“The $1800 a month repayments they forced me to make were for a 15-year period, even though they sold us the deal on 25-30 years. Even after I approached them to lower the repayments, it’s still on 15 years,” Mr Wignall said.

There are no documents to corroborate this information because on the advice of the CBA, Mr Wignall did not fill out a loan application form for the total loan of $410,000.

“The bank said they were issuing me the loans as a pure asset lend,” he said.

Mr Wignall already had a piece of land and a house in the south coast of NSW where he and his family lived, which the bank had used as equity for the loans.

In late 2005, the Banking and Financial Services Ombudsman ruled there had been a “loan maladministration”, that is, the bank did not comply with its procedures and should not have approved the loans to Mr Wignall.

But the Ombudsman ruled that Mr Wignall was not entitled to compensation as he was still able to make his repayments, which he did with great difficulty. He had to sell his boat inventory in his business in Narooma at cost as well as his business premises.

“When you borrow money, you’ve got to actually generate income to pay the loan, and you need stock to try and sell, but I need to borrow money to buy stock to sell, it’s a dog chasing its tail scenario,” Mr Wignall said.

Bank repayments and business expenses take up half his pension each month. To date, he still has $54,000 to pay off.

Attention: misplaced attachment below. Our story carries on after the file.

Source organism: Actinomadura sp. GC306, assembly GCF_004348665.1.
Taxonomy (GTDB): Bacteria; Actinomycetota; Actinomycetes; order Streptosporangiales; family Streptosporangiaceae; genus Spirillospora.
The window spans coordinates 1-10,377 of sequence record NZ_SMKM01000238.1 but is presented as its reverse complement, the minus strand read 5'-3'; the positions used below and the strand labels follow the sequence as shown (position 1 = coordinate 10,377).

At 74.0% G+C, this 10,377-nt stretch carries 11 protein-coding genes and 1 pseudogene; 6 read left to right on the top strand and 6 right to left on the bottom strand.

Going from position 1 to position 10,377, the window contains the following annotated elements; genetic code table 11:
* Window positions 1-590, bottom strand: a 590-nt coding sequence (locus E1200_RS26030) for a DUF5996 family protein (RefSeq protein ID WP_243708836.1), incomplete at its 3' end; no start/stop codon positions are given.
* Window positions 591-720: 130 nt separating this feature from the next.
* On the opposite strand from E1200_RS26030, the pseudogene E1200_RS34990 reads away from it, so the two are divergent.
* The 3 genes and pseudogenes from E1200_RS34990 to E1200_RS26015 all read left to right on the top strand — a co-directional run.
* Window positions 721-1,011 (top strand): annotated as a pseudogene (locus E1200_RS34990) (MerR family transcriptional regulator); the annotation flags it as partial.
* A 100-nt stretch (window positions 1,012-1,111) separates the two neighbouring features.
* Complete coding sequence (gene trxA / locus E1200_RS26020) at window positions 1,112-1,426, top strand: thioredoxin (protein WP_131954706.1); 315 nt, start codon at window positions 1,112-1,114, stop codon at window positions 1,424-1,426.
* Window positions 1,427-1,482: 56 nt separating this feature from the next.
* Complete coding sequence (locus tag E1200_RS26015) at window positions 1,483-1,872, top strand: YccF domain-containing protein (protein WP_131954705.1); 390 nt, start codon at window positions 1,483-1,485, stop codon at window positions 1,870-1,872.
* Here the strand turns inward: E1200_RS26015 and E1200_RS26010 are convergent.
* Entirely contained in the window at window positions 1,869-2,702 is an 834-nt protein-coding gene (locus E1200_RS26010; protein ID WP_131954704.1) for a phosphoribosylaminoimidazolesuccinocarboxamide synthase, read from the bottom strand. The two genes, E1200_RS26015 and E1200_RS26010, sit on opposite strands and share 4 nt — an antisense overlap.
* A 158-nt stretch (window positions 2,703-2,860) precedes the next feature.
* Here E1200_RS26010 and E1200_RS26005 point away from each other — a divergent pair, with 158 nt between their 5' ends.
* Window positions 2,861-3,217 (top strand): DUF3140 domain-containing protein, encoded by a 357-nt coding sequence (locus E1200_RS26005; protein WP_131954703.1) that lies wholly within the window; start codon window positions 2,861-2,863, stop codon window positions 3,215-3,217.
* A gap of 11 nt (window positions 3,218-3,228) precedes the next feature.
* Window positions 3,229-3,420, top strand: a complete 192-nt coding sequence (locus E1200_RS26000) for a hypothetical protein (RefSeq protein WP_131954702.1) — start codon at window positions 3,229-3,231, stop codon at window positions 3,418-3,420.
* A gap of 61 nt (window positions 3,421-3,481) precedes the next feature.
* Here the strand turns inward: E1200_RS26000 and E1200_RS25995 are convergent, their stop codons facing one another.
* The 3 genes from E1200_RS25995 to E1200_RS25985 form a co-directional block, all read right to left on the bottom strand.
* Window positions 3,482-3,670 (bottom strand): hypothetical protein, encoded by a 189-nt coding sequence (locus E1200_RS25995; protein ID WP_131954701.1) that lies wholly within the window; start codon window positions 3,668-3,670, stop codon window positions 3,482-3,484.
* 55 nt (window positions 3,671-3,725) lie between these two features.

To make matters worse, in 2010 mortgage broker Aussie Home Loans advised Mr Wignall to take up a second loan, a low-doc loan, to buy a bigger home for his children in Brisbane.

“I was burnt once by CBA and told Aussie Home Loans I wanted to do things by the book. This time I went to Aussie Home Loans because they had a good reputation,” Mr Wignall said.

Low-doc or low-documentation loans are higher risk loans offered to people who are self-employed and do not have enough documentation such as tax returns or financial statements to support a traditional home loan application. These loans usually carry higher interest rates.

BusinessDay obtained a copy of the Aussie Home Loans/ANZ “serviceability calculation” for Mr Wignall and confirmed the broker had calculated his loan on an income of $100,000, with no other loan repayments, liabilities, credit card balances or personal expenses – standard items considered in a loan assessment.

“I have never earned $100,000 in my life,” Mr Wignall said.

The broker had used $100,000 in his loan assessment without Mr Wignall’s consent.

Mr Wignall said he would never have purchased a new property in Queensland if the bank had not given him the loan.

“I may have a university degree in science but it doesn’t make me an expert in finance. I relied on these experts,” Mr Wignall said.

The 55 year-old is also still paying that loan but only with the help of his children.

“The law applicable at the time of these loans did not contain responsible lending requirements or any other provisions requiring a lender to assess a borrowers’ capacity to pay a proposed loan. This has been remedied in the new National Credit Laws,” an ASIC spokesperson said,

ANZ said they have investigated the claim internally and “were satisfied the lending was within policy and no error had occurred”.